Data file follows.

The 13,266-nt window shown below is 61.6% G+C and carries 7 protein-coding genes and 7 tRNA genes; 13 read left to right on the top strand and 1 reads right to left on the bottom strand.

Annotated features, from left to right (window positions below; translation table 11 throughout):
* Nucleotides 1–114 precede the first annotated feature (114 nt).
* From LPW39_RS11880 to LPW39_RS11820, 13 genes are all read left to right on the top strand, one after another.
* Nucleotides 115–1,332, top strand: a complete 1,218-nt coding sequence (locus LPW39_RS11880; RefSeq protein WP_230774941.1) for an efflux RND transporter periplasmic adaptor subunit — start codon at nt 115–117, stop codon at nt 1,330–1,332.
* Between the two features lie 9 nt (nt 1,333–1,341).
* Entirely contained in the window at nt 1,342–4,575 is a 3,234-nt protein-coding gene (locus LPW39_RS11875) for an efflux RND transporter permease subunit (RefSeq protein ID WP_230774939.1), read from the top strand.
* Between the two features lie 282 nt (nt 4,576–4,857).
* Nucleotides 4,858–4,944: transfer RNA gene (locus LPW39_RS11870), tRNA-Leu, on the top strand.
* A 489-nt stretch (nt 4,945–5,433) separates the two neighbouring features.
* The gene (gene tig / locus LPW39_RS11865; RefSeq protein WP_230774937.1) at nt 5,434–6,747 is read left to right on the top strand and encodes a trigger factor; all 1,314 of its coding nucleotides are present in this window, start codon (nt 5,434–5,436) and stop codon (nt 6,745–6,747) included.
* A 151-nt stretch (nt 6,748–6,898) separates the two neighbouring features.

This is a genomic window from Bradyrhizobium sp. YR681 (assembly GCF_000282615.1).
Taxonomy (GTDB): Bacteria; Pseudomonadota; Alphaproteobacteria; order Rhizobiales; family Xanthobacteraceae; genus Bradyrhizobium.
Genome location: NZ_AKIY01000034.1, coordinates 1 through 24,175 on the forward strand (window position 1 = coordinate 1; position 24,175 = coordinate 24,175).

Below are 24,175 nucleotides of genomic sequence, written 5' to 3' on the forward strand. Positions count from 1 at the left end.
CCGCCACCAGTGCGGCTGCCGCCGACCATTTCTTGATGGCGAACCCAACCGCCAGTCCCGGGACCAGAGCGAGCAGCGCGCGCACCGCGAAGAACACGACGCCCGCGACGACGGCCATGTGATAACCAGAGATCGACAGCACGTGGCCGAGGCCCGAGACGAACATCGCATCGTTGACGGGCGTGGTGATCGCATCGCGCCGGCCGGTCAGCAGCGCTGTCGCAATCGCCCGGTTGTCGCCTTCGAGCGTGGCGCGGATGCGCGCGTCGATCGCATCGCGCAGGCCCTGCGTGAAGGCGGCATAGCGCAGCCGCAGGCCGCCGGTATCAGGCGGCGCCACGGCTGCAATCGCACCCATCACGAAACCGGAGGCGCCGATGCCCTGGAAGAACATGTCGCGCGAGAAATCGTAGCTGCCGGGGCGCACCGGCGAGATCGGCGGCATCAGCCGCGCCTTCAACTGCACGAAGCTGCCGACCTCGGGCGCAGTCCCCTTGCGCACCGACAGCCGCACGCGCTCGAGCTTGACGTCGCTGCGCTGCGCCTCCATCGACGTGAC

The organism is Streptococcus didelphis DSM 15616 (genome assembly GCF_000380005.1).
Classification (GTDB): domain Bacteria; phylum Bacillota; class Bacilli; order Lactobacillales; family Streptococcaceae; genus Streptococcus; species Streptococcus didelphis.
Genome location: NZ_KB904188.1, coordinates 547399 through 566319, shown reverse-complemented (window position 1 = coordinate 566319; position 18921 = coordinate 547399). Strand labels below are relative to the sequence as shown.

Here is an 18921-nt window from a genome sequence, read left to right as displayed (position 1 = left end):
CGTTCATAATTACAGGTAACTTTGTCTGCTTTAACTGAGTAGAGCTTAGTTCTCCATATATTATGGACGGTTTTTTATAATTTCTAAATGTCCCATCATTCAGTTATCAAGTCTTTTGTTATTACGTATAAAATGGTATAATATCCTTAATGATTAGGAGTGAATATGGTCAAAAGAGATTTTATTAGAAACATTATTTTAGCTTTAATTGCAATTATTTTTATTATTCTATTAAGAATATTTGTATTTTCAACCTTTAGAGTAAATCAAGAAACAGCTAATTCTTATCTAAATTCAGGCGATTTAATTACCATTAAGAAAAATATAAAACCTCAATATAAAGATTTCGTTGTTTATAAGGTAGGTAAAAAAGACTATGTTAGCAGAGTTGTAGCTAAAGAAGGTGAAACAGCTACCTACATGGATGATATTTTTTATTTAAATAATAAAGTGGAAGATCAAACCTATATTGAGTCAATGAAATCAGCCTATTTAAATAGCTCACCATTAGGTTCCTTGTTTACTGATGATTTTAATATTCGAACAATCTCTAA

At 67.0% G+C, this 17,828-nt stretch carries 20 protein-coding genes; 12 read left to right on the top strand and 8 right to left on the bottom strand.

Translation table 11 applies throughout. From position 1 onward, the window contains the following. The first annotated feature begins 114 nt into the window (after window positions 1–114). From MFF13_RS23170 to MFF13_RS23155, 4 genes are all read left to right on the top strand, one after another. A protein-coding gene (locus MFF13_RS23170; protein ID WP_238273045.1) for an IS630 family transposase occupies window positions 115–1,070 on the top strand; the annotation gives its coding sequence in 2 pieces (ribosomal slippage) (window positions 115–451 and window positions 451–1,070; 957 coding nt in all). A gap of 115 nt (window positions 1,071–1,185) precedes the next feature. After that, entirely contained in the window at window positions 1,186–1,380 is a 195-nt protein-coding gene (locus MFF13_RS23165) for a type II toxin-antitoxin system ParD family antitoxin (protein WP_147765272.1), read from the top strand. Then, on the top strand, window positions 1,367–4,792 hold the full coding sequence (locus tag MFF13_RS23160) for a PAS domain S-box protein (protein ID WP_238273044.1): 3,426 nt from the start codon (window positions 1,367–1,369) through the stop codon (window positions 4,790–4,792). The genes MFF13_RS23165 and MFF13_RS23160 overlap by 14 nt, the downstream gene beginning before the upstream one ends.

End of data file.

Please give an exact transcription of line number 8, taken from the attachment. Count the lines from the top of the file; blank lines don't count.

* Between the two features lie 282 nt (nt 4,576–4,857).